The guide to cigarette hand rolling.
To begin with, check your tobacco. If it is dry, it is highly recommended to spread it out and spray gently with water, or to leave it in a tin with a wet piece of sponge for a few days. Smoking dry rolling tobacco is a very unpleasant experience, and should be avoided.
Next, take a rolling paper. There are many brands on the market, the most popular are probably "Rizla +", who make papers in both standard and king size, as well as with different weights. They also make a chlorine free paper (white packet) and brown liquorice flavoured papers (orange packet).
Although filters are optional, most hand rolling tobaccos are designed to be used with them. Swan filters are extremely popular, the best selling size being the "extra slim". Of course, much larger filters are available, up to the size of the filters found in normal cigarettes. Filter size does, however, depends on your personal preference.
Begin by taking a rolling paper, and holding it with the gummed side at the top and facing you. Take a small amount of tobacco and spread it out gently in the central crease, bearing in mind that too much tobacco is the recipe for a badly rolled cigarette. Leave a small, filter-length gap at one end of the paper, and place the filter there.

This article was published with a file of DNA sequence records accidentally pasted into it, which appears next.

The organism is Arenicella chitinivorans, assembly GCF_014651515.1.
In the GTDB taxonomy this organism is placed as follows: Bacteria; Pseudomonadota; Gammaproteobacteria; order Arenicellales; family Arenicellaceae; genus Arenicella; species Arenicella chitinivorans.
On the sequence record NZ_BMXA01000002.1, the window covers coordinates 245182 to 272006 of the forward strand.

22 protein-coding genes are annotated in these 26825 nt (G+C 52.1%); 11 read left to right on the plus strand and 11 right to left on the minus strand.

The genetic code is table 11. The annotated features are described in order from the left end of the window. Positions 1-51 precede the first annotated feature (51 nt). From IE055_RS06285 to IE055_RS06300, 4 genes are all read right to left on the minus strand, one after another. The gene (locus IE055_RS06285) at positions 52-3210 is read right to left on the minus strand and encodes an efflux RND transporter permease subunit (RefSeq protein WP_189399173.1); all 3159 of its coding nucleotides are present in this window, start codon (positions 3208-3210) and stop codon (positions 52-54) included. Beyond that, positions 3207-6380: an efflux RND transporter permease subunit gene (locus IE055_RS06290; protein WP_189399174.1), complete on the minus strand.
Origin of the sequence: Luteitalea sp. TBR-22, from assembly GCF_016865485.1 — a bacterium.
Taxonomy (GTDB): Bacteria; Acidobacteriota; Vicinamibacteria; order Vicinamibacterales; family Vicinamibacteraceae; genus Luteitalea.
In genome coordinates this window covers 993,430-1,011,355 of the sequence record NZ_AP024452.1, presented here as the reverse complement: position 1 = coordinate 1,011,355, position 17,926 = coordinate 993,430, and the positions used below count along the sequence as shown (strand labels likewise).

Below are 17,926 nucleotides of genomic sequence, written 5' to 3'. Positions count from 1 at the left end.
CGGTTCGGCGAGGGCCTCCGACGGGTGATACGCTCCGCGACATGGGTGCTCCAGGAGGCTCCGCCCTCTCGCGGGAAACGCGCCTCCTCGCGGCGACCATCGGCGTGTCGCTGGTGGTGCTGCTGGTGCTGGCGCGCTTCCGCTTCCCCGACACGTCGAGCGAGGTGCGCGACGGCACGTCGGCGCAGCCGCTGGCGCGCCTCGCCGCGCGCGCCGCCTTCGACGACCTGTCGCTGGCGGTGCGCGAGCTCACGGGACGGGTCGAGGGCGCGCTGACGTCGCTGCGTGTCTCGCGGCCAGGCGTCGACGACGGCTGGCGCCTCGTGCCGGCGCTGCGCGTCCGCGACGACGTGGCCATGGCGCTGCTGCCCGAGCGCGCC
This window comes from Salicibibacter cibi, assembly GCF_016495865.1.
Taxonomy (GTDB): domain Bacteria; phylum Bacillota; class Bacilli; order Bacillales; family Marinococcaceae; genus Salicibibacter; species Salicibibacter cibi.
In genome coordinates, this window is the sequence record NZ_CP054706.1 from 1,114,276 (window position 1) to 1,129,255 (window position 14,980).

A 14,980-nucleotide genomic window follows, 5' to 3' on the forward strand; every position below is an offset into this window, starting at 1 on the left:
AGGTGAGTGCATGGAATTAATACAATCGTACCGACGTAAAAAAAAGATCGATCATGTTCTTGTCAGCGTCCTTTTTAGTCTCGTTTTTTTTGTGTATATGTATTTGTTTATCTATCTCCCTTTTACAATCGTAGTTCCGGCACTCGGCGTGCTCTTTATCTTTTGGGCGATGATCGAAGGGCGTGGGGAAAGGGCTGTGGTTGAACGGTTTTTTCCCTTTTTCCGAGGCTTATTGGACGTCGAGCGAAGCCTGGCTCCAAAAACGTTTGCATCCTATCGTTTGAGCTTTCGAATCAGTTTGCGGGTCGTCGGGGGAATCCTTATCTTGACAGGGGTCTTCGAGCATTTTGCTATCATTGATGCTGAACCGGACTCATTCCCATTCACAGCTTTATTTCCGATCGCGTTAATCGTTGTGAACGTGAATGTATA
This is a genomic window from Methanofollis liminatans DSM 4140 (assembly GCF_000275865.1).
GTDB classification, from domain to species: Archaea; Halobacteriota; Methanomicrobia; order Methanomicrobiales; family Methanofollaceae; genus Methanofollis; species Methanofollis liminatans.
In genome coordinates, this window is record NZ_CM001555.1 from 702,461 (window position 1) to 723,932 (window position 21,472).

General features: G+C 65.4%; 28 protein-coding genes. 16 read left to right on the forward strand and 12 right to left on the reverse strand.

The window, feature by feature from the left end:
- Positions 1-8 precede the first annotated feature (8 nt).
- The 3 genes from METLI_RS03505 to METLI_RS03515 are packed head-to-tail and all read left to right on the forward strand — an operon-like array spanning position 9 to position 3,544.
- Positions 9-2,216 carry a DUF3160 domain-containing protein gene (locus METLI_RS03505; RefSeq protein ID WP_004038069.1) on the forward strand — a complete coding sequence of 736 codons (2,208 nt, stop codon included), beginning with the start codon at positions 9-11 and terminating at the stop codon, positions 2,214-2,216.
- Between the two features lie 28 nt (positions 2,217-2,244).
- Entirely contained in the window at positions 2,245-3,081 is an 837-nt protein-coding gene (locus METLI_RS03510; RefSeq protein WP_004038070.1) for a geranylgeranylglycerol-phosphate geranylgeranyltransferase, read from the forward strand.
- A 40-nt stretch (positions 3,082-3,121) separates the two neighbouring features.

The next step involves picking up what you have assembled so far, holding the paper between the thumb and forefinger of each hand, and gently rolling the tobacco in the paper so that it forms a round shape. Don't roll tightly at this stage, it induces a difficult draw from the cigarette, and an unpleasurable smoke. Apply minimal pressure. When the tobacco has formed into a cylinder shape, look at it. Is it the same width as the filter? Is it an even across the entire length of the cigarette? If not, simply scrumple the tobacco to adjust the final shape of the cigarette accordingly, and repeat the rolling step. Under no circumstances compress the tobacco.
Now for the most difficult part. Roll the side of the paper that's nearest to you down, until its upper edge is level with the top of the tobacco cylinder. Then, in a swift motion, roll it back up, towards the gummed edge, but this time tuck it between the tobacco and the gummed side, thus forming a rolled up tube. This takes some practise, but (like cycling) it is never forgotten once picked up.
When the roll has nearly reached the gummed edge, lick the strip of gum lightly with your tongue (don't soak it) and gently roll the cigarette up into a complete (and hopefully neat) cylinder. Remove any straggly pieces of tobacco from the open end and ensure the filter is level with the other end of the cigarette. And there we have it, although the most important tip is to be gentle and persistent with your rolling technique.